Ridin’ Dirty: Does your car need one license plate or two in Texas?

by | Oct 13, 2022 | Regulatory Risk Analysis and Compliance

If you’re rollin’ with only one Texas license plate, you could get hit with a $200 fine. Most vehicles in Texas, with the exception of road tractors, motorcycles, trailers and semitrailers, are required to have both a front license plate and a rear license plate—even if the vehicle doesn’t have a holder for the front license plate. Your fancy Tesla, Audi, or Cadillac might look better without a front license plate, but it’s not exempt from state law requiring one.

Texas law requires that most vehicles display two license plates, one at the exterior front and one at the exterior back. Road tractors, motorcycles, trailers and semitrailers are required to have the rear license plate only.[1] Driving without properly-placed license plates is a misdemeanor punishable by a fine up to $200.[2]

Nineteen states, including every state that borders Texas, has done away with the front license plate requirement. Teslas and many other cars don’t even come with a holder for a front license plate.

Texas State Representative Metcalf proposed a bill in 2021 to require the rear license plate only (HB 1199), but it failed.

The bill faced opposition from law enforcement, including the Texas Municipal Police Association (TMPL). A representative from TMPL testified before the Texas House Committee on Transportation that two license plates are “needed for law enforcement,” because “officers observe far more vehicles approaching from the front [than] passing them on the roadway.” He also said that the two-license-plate requirement is about the officer’s safety: “If an officer is called to a scene where the vehicle matching the description is observed, but there is no front license plate and that vehicle is backed in, the officer now has to get out of their vehicle on foot to approach that vehicle and look at the rear license plate, potentially opening themselves up to danger and attack.” HB 1199 died in committee.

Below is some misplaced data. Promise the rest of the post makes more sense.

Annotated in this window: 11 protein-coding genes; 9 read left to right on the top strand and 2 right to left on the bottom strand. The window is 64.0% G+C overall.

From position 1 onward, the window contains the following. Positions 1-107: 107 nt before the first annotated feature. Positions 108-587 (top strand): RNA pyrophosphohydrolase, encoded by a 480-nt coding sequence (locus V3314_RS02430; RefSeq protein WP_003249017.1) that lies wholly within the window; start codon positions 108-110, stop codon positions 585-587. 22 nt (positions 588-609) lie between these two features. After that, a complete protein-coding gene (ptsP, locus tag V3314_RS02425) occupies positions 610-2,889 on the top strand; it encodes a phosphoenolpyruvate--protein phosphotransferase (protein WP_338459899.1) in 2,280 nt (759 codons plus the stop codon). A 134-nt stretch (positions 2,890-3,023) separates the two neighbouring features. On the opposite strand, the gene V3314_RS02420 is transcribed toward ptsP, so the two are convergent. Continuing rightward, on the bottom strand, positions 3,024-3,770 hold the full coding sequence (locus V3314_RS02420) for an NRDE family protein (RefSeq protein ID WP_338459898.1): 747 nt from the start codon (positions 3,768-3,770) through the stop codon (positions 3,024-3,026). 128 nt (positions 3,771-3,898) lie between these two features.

Similar bills were introduced in 2019 (HB 2149 and SB 805) and 2017 (HB 276), but all died in committee without receiving a hearing.

Doing away with the front license plate requirement would save the State of Texas millions of dollars each year. In 2021, the Legislative Budget Board projected that the reduction in the number of plates produced would result in savings of $5.3 million to the TxDMV beginning in fiscal year 2022, with the amount of annual savings increasing at a rate of 1.5% each year thereafter.

Can I put my license plate in the front window?

If a vehicle is required to have two license plates, the front license plate must be secured on the exterior of the vehicle. Specifically, the TxDMV’s rules require the front license plate to be placed on the exterior of the vehicle “in an upright horizontal position of not less than 12 inches from the ground, measuring from the bottom.”[3]

Where do I put a temporary tag?

Temporary tags, which may also be called temp tags, paper tags, or paper license plates, are issued to vehicle buyers as temporary registration until the dealer completes the title and registration process.

According to the TxDMV, temporary tags must be placed in the rear license plate area of the vehicle and should be secured with double sided tape or with a license plate holder to keep the tag from flapping up in the wind.

Can I use a digital license plate?

For your personal vehicle, no. State law allows the TxDMV to offer digital license plates to government and commercial fleet vehicles only.[4] Digital plates are either battery-powered or wired directly into the vehicle’s electrical system. They have a monochromatic HD display that displays your license plate if your registration is up to date or an “invalid” sign if out of date.

The TxDMV contracted with Reviver to issue these digital plate licenses in Texas, and they became available to order by eligible government and commercial fleet vehicles on June 1, 2022.

The digital license plate must be placed on the rear of the vehicle. The vehicle must still display a physical license plate on the front, unless it’s the type of vehicle that is required to have just one license plate (i.e., a road tractor, motorcycle, trailer, or semitrailer[5]).[6]

[1] 43 Tex. Admin. Code § 217.27.

[2] Tex. Transp. Code § 504.943.

[3] 43 Tex. Admin. Code § 217.27.

[4] Tex. Transp. Code § 504.154.

[5] 43 Tex. Admin. Code § 217.27.

[6] Tex. Transp. Code § 504.154; Tex. Admin. Code § 217.60.

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